I recently concluded an official trip to the Middle East, where I visited Israel and Afghanistan along with four of my Senate colleagues. The purpose of the trip was to meet with military and political leaders to discuss the many challenges facing our allies and troops in the region.
We began the visit in Israel by meeting with Prime Minister Benjamin Netanyahu at his office in Jerusalem. There, we discussed the importance of maintaining the historic ties between our two nations and focused on the array of threats Israel faces within the broader Middle East.
The Prime Minister also expressed his growing concern regarding Iran, which is aggressively working to expand its nuclear capabilities. He encouraged the United States to remain active in working with the international community to prevent the hostile regime in Tehran from obtaining a nuclear weapon.
It was clear that Prime Minister Netanyahu is a strong leader who loves his country, and I appreciated the opportunity to meet him and reaffirm our nation's support for Israel. Later that day, we met with representatives from the Mossad, Israel's intelligence agency. The Mossad works closely with its American counterparts to combat terror around the world, so it was very helpful to hear their perspective on growing global threats.
Next, we traveled to Kabul, Afghanistan, where we met with General John Allen, the Commander of the International Security Assistance Force. We were briefed on the progress made since the surge of troops in 2009. Despite improvements in conditions, the nation is still volatile and the gains we have made are reversible.
During our time in Afghanistan, my colleagues and I participated in several intelligence briefings. We also traveled to Camp Eggers, a military base in Kabul where we met with top military leaders to discuss NATO's progress in training Afghan security forces. We visited Camp Integrity, Bagram Air Force Base, and traveled to Forward Operation Base Shank. There, we met with a number of troops and I had the pleasure of having dinner with Nebraska service-members.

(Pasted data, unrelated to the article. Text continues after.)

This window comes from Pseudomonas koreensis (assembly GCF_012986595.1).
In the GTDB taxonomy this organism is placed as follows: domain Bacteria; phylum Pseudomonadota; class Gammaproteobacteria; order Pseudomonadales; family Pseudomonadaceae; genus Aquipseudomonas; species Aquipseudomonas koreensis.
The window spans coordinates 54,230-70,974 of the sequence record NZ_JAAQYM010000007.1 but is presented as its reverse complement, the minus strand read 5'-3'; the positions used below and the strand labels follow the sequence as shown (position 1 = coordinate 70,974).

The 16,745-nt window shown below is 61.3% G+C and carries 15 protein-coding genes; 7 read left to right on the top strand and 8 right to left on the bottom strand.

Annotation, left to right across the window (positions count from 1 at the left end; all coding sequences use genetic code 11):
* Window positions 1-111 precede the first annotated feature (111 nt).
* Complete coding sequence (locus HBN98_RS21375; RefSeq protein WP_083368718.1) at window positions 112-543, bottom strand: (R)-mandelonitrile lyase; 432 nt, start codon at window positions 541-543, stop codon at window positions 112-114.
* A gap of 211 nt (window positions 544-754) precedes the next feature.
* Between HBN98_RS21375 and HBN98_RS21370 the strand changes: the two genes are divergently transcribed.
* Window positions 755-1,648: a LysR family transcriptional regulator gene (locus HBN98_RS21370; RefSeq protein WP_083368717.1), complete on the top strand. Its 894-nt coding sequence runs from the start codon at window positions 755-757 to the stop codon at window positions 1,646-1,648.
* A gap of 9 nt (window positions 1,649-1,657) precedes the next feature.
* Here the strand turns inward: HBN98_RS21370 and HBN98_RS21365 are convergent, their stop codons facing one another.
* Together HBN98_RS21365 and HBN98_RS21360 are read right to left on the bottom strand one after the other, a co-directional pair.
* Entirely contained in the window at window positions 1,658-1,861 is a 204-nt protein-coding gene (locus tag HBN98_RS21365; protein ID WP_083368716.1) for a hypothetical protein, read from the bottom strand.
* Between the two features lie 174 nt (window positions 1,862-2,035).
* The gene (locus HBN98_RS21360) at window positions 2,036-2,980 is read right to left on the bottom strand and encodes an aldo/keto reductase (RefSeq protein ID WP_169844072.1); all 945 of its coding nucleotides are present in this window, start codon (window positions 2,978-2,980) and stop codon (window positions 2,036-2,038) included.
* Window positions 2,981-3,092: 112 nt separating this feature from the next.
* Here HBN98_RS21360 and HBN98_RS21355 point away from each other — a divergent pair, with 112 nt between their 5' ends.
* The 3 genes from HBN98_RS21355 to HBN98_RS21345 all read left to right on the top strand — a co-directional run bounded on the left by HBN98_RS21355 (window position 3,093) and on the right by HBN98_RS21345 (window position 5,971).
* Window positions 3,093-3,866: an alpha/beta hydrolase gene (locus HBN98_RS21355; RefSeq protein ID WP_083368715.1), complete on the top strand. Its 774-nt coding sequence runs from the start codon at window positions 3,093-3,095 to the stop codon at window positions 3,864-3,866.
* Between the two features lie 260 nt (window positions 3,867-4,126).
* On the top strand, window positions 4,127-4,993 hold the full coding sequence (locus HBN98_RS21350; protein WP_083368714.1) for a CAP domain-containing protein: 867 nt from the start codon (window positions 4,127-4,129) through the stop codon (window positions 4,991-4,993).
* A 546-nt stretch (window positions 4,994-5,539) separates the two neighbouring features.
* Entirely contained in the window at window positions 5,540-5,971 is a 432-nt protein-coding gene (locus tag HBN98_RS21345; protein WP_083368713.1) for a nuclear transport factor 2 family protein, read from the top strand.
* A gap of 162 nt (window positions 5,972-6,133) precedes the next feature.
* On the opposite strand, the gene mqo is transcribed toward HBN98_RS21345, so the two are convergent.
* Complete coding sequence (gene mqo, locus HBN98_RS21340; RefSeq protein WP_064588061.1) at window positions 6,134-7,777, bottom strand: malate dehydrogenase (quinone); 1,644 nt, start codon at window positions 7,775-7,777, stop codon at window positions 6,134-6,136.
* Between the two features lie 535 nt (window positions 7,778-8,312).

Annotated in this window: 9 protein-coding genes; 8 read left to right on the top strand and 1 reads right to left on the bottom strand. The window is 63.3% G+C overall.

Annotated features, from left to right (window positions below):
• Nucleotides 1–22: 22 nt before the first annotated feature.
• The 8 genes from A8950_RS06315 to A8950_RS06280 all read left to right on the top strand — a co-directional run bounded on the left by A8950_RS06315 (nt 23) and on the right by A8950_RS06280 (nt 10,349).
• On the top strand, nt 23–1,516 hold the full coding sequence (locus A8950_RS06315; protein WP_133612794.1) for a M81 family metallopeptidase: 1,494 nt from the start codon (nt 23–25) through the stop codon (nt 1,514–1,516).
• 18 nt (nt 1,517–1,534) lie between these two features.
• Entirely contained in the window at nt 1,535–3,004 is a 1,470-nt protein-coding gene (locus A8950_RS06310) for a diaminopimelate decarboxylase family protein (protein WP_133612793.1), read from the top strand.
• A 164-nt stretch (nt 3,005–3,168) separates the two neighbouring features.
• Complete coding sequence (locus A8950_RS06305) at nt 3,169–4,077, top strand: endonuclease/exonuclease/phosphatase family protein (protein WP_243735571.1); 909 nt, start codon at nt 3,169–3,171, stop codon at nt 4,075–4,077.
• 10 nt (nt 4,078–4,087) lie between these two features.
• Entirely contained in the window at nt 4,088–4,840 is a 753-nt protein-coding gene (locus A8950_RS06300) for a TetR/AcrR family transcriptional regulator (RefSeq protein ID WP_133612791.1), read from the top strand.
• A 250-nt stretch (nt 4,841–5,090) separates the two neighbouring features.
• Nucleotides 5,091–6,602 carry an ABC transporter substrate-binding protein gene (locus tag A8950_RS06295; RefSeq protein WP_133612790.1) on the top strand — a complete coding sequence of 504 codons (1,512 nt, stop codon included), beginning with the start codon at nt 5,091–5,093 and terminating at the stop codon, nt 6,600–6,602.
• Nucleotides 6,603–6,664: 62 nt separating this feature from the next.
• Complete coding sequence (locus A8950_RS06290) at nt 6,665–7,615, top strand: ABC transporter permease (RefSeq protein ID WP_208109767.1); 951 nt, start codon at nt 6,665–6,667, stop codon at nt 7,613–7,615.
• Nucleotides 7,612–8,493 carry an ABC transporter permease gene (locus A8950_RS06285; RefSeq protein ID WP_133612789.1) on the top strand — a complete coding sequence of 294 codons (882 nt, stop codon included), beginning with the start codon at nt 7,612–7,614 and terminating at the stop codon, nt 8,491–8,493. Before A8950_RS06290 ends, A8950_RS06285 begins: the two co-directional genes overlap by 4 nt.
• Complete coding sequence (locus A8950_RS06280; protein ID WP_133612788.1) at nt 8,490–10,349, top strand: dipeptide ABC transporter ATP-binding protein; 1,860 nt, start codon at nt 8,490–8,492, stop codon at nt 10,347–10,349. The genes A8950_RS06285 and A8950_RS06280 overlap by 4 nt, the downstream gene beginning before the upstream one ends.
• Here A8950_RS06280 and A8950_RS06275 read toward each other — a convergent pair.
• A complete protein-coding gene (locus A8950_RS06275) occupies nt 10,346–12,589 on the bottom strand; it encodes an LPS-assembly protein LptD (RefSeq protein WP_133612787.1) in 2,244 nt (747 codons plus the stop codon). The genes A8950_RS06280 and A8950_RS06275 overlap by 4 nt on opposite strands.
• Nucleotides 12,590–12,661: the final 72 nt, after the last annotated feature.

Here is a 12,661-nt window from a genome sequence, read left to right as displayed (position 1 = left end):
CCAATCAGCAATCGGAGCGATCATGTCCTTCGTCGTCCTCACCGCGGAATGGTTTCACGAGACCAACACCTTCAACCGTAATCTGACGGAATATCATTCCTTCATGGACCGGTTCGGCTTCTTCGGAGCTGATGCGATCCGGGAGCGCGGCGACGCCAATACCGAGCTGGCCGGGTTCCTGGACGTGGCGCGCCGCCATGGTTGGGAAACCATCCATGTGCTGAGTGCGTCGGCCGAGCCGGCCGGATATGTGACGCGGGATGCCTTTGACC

Meeting with Nebraskans overseas was certainly a highlight of the trip. It was a privilege to shake their hands and thank them -- on behalf of all Nebraskans -- for their service. I hope Nebraskans will keep them -- and all of our troops -- in their prayers.
Finally, we met with several top military commanders to discuss transition and reduction of U.S. troop levels. The President has yet to determine his precise strategy for transitioning the U.S. mission away from combat operations to a reduced role that focuses on assisting Afghan security forces and conducting limited counter-terrorism operations. Based on my visit, I believe a carefully managed troop drawdown is workable over the next few years and I look forward to reviewing the President's plan.
While I share the desire of many Nebraskans to bring American soldiers home quickly, many brave Americans have laid down their lives and the United States has committed vast resources to build a free and stable Afghanistan. Moreover, it's important to remember why the United States invaded Afghanistan in the first place. The terrorist attacks of September 11, 2001 led to Operation Enduring Freedom, a military operation launched to defeat al-Qaeda and the Taliban government that provided them with safe harbor. Over a decade later, ensuring that Afghanistan cannot be used again as a sanctuary from which to attack the United States remains a critical national security priority.
As a member of the Senate Armed Services Committee, it was essential for me to see first-hand the status of our mission in Afghanistan. And as I mentioned, it was also important for me to meet with our deployed men and women in uniform to thank them for their selfless service. I left Afghanistan impressed with the accomplishments of our soldiers and more hopeful for a positive outcome for our mission in the region.
Please keep our troops in your prayers, and I'll visit with you again next week.
United States Senator